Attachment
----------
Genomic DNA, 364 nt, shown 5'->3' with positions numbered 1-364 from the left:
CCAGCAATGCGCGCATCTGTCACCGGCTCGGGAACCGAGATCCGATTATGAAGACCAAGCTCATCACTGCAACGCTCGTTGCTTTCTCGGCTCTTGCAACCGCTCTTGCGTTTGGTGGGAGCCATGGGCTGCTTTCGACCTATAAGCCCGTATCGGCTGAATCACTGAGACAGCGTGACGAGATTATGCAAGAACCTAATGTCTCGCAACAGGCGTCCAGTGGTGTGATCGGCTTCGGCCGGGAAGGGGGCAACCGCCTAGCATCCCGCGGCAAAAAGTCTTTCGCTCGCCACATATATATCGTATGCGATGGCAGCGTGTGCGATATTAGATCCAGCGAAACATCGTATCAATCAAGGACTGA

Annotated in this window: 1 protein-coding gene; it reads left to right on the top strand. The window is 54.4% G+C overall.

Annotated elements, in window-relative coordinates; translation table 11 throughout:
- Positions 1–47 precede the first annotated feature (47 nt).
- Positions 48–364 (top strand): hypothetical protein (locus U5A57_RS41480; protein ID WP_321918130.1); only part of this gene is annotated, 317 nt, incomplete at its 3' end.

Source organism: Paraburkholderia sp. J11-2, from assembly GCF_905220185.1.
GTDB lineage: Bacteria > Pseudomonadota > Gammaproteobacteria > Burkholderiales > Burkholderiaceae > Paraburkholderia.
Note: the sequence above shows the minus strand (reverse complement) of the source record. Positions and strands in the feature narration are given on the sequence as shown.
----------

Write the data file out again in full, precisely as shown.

Genomic DNA, 364 nt, shown 5'->3' with positions numbered 1-364 from the left:
CCAGCAATGCGCGCATCTGTCACCGGCTCGGGAACCGAGATCCGATTATGAAGACCAAGCTCATCACTGCAACGCTCGTTGCTTTCTCGGCTCTTGCAACCGCTCTTGCGTTTGGTGGGAGCCATGGGCTGCTTTCGACCTATAAGCCCGTATCGGCTGAATCACTGAGACAGCGTGACGAGATTATGCAAGAACCTAATGTCTCGCAACAGGCGTCCAGTGGTGTGATCGGCTTCGGCCGGGAAGGGGGCAACCGCCTAGCATCCCGCGGCAAAAAGTCTTTCGCTCGCCACATATATATCGTATGCGATGGCAGCGTGTGCGATATTAGATCCAGCGAAACATCGTATCAATCAAGGACTGA

Annotated in this window: 1 protein-coding gene; it reads left to right on the top strand. The window is 54.4% G+C overall.

Annotated elements, in window-relative coordinates; translation table 11 throughout:
- Positions 1–47 precede the first annotated feature (47 nt).
- Positions 48–364 (top strand): hypothetical protein (locus U5A57_RS41480; protein ID WP_321918130.1); only part of this gene is annotated, 317 nt, incomplete at its 3' end.

Source organism: Paraburkholderia sp. J11-2, from assembly GCF_905220185.1.
GTDB lineage: Bacteria > Pseudomonadota > Gammaproteobacteria > Burkholderiales > Burkholderiaceae > Paraburkholderia.
Note: the sequence above shows the minus strand (reverse complement) of the source record. Positions and strands in the feature narration are given on the sequence as shown.